Prior to going out into the sun for a long period of time, it’s a good idea to exfoliate your face and body to cleanse the pores of dead skin cells, dirt, and oils. With fresher skin, you’re more likely to get an even tan.

    Solvaderm’s Glowpeel serum and Rejuvoderm cleanser both have exfoliation benefits for the face, and you can also use the body care product Cellmaxa to help smooth the skin and reduce surface imperfections for an overall more even appearance.

    In addition, try to change angles as often as possible when tanning so that you don’t expose one area to UV rays for too long. This should also help you get a balanced tan.

    How to Tan Faster

    How long does it take to get a tan? It varies depending on your skin type and tone, and the way you go about achieving this goal. While some people think that the more time they spend in the sun, the darker their tan will get, that’s really not the case. 

    Your skin can only produce melanin for a set period of approximately 2 hours. After that, you are just needlessly causing damage. Should you tan daily for the best results? In fact, when it comes to tanning everyday vs every other day, the latter is best. Tanning every two days gives your skin a day to recover, which increases melanin levels more than if you tan daily.

    There are some foods that can help you tan, such as those high in beta-carotene. Eating carrots, kale, spinach, sweet potato, and tomatoes can decrease sun sensitivity and help you tan without getting sunburned.

    Other Ways of Getting a Tan

    There are indoor tanning salons available, and some people use them for cosmetic reasons. If you think this is a safe option, you’d be wrong. These treatments subject the skin to intense UV light at close proximity, which puts you at increased risk for sunburn, skin photoaging, and melanoma.

    If you really do want to get some color, the safest way is to use sunless tanning products like spray-on tans or lotions. These formulas have compounds like dihydroxyacetone which interact with amino acids on your skin to produce a brown color. If you purchase a high-quality product it should look similar to a real tan, without the risks.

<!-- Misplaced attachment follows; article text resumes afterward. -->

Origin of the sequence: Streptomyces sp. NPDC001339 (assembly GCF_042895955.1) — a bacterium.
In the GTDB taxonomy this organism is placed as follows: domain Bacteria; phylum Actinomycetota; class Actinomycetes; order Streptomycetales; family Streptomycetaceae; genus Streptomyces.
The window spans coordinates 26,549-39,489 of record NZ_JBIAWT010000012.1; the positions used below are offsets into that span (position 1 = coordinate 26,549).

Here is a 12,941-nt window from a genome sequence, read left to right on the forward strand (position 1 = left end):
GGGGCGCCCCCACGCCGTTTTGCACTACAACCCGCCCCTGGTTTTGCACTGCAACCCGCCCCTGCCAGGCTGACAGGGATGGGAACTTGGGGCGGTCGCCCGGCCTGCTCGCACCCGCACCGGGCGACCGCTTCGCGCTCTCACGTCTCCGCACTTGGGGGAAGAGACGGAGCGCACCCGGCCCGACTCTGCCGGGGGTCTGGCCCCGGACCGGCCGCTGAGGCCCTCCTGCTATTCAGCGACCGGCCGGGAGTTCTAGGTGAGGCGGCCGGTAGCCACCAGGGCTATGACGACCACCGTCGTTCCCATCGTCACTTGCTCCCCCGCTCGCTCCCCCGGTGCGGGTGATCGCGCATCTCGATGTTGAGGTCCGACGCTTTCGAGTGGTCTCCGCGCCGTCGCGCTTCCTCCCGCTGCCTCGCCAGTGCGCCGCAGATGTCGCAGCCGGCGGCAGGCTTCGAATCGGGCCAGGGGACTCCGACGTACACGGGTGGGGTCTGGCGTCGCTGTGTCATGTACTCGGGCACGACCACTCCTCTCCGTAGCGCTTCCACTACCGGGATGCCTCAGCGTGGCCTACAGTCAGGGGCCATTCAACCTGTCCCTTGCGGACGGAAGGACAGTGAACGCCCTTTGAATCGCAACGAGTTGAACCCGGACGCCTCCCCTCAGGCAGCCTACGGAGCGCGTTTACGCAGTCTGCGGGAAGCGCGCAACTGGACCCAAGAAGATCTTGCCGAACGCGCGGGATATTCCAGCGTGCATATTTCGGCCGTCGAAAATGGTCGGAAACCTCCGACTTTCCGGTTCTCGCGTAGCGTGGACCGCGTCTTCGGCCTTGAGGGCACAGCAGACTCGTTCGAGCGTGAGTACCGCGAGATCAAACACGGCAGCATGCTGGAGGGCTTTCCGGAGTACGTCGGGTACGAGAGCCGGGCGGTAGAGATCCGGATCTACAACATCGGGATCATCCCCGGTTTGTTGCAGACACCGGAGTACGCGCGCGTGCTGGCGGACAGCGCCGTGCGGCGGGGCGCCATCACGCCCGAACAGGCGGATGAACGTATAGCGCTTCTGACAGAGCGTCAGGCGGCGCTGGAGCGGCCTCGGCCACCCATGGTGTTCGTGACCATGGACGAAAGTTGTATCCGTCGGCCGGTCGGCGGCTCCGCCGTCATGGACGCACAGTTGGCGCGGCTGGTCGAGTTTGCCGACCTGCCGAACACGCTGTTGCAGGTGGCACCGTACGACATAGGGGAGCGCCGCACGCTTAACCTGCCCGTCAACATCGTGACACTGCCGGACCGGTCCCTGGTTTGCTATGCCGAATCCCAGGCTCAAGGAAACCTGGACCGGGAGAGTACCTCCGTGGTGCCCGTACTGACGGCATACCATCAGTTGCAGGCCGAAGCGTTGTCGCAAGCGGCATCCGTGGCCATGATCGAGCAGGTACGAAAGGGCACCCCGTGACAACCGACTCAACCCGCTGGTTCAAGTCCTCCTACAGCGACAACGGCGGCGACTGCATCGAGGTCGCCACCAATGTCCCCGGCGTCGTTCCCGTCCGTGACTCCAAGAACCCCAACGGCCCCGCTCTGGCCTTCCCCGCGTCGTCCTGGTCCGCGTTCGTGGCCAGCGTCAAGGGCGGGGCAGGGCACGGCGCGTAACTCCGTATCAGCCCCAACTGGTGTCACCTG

Is tanning faster any safer?

    No, tanning faster is not at all safer, and is in fact much less safe than trying to get a gradual tan over time. Your skin can only produce melanin for a set period of time, so any additional time in the sun after that is needlessly harmful. It’s also the case that you may get a more profound tan if you take a day break in between sessions to give the color time to develop.

    How long can I stay out?

    You may wonder how long you can safely stay outside to tan, and the truth is lying in the sun all day will not speed up your results and is not safe. Your skin can only produce melanin for a maximum of 2-3 hours, so limit your sessions to this amount of time or less. In addition, make sure not to tan during the peak sun hours of 10 am to 4 pm.

    Who should not tan?

    There are some individuals who should not attempt to tan at all and must protect their skin carefully from excess sunlight. This includes people who have or have had skin cancer and individuals with immune system conditions. This is because overexposure to the sun can weaken the immune system and possibly worsen certain viruses and illnesses. 

    Are tanning beds safer than being in the sun?

    No, tanning beds are certainly not safer than being out in the sun. On the contrary, the intense UV rays at a close distance significantly increase your risk of developing sunburn, premature aging, and skin cancer. In addition, there’s some evidence that people who use tanning beds tend to spend more time outside in general than those who don’t.

    Melissa Feldman

    Melissa Feldman

    Melissa Feldman lives in Toronto, Canada and works as an independent research writer. She has undergraduate degrees in both Teaching and Psychology, and a Master’s degree in Immigration. Melissa is skilled at writing compelling articles and producing academic, marketing, and creative content. She writes about a range of lifestyle topics, including health, fitness, beauty and nutrition. She has more than two decades of experience reviewing and editing publications intended for both public and professional audiences.

    Written by Melissa Feldman